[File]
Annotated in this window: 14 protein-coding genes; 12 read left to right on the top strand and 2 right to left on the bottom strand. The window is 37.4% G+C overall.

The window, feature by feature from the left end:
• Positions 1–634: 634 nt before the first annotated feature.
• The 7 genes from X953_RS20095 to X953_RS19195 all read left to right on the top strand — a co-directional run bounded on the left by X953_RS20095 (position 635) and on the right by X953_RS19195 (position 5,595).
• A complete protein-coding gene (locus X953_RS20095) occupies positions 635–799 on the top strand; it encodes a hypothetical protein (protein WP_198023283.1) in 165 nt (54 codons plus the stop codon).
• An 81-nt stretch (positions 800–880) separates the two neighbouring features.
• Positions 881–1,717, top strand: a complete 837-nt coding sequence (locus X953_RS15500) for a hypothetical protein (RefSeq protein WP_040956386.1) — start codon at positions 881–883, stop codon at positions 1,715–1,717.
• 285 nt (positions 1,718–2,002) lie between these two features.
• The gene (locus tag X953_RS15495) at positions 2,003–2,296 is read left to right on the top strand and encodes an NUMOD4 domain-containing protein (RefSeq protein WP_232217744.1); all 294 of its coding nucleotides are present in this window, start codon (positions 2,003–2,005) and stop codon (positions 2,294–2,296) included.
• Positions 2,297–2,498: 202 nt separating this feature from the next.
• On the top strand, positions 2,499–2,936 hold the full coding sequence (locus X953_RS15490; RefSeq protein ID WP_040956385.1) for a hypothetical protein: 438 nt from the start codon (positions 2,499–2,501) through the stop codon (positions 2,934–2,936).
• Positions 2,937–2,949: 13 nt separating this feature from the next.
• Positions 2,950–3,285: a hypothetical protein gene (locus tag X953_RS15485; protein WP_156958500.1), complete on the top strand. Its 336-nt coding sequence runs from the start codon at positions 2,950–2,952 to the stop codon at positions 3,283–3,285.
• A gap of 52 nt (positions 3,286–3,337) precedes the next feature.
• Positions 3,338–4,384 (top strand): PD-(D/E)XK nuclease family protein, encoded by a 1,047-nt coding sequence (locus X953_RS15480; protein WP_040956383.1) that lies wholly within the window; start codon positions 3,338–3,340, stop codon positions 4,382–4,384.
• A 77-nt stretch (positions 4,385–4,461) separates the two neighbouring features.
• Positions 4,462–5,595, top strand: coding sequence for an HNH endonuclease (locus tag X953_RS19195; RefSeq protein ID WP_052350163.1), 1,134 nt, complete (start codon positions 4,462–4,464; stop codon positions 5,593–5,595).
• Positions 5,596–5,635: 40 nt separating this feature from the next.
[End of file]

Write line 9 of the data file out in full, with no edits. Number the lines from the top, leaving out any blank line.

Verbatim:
• The gene (locus tag X953_RS15495) at positions 2,003–2,296 is read left to right on the top strand and encodes an NUMOD4 domain-containing protein (RefSeq protein WP_232217744.1); all 294 of its coding nucleotides are present in this window, start codon (positions 2,003–2,005) and stop codon (positions 2,294–2,296) included.